Seth Cherry et al (2013). ‘Migration phenology and seasonal fidelity of an Arctic marine predator in relation to sea ice dynamics’, doi: 10.1111/1365-2656.12050, is published in the Journal of Animal Ecology on Wednesday 20 March 2013.

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7 Responses to Annals of global warming: No, polar bears are not “fine” — suffer from loss of sea ice

  1. JamesK says:

    Yes, yes, people are getting dumber. It’s called Republicanitis.

    It has two other names “Conservatitis” and “Teabaggeritis.”

    Like

  2. Ed Darrell says:

    Are people getting dumber?

    Dumb first, then dumber — pushing on to pure stupid.

    Misquoting movies: “Facts? We don’t got no facts. We don’t need no STINKIN’ FACTS!”

    Making Bertrand Russell a prophet.

    Making false ridicule of DaVinci, who surely would have said, “Eppure, lei si scalda.”

    Like

  3. jsojourner says:

    Ah, nice. The old, “It was cold this winter. Ergo, climate change is a myth” meme.

    Are people getting dumber?

    Like

  4. [...] Annals of global warming: No, polar bears are not “fine” — suffer from loss of sea…. [...]

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  5. Ed Darrell says:

    Mark at Pseudo-Polymath and Stones Cry Out, drily (and he hopes, drolly) notes in denial:

    Interesting post on the first day of Spring when it’s 13 degrees out (and global temperatures have been flat for almost 20 years).

    Argument by analogy is dangerous, but those who eschew facts and reality for faith, especially in issues of science, sometimes appear unable to understand any other way. So here goes.

    Mark, global warming is a lot like altitude sickness. You get altitude sickness when you get too high in elevation; best immediate cure is to come down to lower elevation. The Earth gets global warming when carbon dioxide gets too high. Best immediate cure is to bring down CO2 levels.

    If a human has altitude sickness, they may feel no worse if they lie down for a while. But they are still sick, and still at risk, so long as they are at altitude. If a guy gets ill at 11,000 feet, noting that while staying at 11,000 feet they haven’t died yet, is not the same thing as saying altitude sickness has abated, and it’s foolish at that point to pretend the guy is healthy, nor even healthier.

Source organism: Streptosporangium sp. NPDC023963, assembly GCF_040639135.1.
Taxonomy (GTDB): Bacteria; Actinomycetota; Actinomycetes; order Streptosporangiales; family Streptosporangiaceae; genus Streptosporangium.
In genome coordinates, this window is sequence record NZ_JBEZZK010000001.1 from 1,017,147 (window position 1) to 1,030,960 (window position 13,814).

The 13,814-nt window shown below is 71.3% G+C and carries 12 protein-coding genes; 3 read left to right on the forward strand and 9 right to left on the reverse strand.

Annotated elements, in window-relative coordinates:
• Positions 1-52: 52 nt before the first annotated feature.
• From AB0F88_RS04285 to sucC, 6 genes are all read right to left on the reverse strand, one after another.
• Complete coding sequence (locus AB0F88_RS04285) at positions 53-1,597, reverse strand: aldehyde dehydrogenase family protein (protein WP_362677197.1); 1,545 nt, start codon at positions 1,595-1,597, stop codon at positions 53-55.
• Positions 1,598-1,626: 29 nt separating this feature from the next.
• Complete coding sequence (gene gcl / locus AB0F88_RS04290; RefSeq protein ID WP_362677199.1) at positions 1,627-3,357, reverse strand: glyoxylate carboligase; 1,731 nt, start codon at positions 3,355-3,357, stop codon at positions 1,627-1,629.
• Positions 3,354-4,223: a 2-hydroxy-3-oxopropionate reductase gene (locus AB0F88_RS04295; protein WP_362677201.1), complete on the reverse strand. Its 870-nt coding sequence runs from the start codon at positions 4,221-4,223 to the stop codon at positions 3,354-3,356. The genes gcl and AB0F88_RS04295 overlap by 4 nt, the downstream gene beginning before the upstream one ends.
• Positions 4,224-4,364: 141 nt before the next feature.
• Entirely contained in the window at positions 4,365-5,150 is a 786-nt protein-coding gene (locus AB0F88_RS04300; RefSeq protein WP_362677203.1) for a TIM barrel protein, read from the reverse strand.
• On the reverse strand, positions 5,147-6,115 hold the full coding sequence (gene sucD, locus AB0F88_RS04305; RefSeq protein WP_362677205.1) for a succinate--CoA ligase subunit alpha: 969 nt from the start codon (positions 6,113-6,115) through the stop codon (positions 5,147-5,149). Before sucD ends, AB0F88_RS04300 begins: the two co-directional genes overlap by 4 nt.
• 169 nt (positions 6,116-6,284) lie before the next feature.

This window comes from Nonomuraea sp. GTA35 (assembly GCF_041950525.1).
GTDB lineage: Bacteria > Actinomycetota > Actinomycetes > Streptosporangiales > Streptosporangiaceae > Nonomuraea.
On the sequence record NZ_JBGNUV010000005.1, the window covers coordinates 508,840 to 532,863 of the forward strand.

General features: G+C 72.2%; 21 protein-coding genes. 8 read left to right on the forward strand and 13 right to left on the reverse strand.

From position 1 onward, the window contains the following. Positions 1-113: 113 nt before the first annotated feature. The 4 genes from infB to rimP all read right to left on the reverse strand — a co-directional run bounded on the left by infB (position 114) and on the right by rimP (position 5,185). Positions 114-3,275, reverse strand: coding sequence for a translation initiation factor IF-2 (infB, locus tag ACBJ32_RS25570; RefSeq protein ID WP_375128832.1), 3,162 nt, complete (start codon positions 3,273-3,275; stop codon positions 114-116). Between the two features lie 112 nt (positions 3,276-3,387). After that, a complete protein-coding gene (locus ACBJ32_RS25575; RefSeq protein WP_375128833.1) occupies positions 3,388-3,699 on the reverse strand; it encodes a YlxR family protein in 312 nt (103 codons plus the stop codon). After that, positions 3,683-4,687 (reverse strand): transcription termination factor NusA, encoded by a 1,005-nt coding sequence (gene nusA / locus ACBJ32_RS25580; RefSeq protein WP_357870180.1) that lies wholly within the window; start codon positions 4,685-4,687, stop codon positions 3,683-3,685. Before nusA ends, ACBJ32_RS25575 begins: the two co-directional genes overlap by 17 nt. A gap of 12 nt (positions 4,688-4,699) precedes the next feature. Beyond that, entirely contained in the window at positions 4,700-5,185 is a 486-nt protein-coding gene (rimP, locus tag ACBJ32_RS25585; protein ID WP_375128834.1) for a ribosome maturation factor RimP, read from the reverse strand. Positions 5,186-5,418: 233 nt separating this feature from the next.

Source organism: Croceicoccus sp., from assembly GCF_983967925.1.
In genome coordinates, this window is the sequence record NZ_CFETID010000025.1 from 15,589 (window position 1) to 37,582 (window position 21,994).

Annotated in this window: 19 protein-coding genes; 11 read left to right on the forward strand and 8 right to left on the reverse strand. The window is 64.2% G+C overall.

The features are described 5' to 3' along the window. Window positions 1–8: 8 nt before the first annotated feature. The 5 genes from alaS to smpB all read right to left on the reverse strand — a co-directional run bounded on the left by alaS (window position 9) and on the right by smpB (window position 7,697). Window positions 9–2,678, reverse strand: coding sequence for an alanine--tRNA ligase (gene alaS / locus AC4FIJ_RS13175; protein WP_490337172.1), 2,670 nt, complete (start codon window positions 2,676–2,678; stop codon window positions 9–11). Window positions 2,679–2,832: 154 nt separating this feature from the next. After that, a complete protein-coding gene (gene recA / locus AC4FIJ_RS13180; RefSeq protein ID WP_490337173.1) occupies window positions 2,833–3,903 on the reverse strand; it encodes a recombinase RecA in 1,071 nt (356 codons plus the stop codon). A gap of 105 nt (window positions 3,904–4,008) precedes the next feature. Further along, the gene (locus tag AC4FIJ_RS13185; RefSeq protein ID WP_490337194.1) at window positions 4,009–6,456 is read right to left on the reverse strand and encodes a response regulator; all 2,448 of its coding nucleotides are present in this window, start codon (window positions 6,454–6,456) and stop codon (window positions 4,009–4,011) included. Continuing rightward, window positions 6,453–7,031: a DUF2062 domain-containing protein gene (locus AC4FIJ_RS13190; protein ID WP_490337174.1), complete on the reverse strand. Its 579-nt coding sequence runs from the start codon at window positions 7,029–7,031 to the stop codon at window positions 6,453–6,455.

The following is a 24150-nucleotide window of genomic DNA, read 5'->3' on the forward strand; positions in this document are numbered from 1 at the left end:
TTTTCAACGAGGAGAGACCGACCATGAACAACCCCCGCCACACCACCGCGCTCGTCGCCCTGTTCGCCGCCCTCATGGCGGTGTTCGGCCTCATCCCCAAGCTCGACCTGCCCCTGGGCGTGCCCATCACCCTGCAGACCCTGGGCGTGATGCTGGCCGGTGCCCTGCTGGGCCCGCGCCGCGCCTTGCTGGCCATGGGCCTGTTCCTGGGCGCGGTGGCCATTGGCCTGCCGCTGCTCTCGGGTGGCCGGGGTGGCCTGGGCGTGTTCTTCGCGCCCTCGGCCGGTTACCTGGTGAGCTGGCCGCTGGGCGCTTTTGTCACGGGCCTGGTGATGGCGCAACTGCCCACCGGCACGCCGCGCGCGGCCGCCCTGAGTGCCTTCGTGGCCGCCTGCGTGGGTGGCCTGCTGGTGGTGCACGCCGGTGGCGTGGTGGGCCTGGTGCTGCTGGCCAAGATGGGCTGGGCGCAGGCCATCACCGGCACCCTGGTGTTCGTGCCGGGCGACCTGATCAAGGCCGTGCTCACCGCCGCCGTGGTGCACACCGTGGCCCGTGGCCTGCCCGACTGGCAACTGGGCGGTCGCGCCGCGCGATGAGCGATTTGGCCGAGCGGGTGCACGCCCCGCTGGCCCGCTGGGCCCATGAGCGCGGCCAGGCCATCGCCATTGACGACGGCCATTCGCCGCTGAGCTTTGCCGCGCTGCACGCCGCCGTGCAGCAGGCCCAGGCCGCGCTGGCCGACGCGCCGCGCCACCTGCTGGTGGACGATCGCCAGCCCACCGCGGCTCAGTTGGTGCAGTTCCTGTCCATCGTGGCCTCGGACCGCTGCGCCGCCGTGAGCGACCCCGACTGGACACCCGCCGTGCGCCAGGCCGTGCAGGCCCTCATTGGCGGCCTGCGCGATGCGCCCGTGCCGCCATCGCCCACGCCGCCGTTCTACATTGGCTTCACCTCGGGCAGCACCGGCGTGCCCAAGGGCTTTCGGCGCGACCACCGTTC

Temperatures haven’t plateaued for 20 years — there’s that old Denial Virus making people crazy again — but if they had, we’d be foolish to think things are okay, especially since CO2 levels continue to rocket (see counter on the bottom right side of this blog). See these ten charts that show the error of that Denialism, Inc., chart you link to, to begin. If you’re serious about understand the chart, what it says, and how it mangles statistical work in climate change, here’s a pretty good lay explanation.

    You’ve doomed the altitude-sick guy to serious heart, lung and brain damage, and perhaps death, Mark, just as “Gormogon” wants to doom the planet. Don’t pretend Jesus said leave the lamp wicks untrimmed and the oil vessels empty so long as the Sun shines; don’t pretend Daniel said, “We’ve got seven bad years coming, so let’s binge eat, binge drink and be merry now, for tomorrow we die.”

    Denialism blinds otherwise intelligent, and otherwise compassionate, people to odd, often destructive behaviors. Heck, it dooms them to self-destructive behaviors.

    (Bad enough these guys don’t know their own scriptures; hate it when they misinterpret science as if they had the facts.)

    And, Mark, you missed the entire point: It doesn’t matter what your denialist charts show. The bears don’t have internet, nor newspapers, nor college libraries, and they don’t even get daily weather forecasts. The decline in polar bears is real. You claim the explanation of the experts is wrong, and therefore there is no problem?

    Even you ought to be able to see the denialism symptoms there, and how denialism isn’t helping the bears.

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  6. [...] post on the first day of Spring when it’s  13 degrees out (and global temperatures have been flat for almost 20 [...]

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  7. [...] post on the first day of Spring when it’s  13 degrees out (and global temperatures have been flat for almost 20 [...]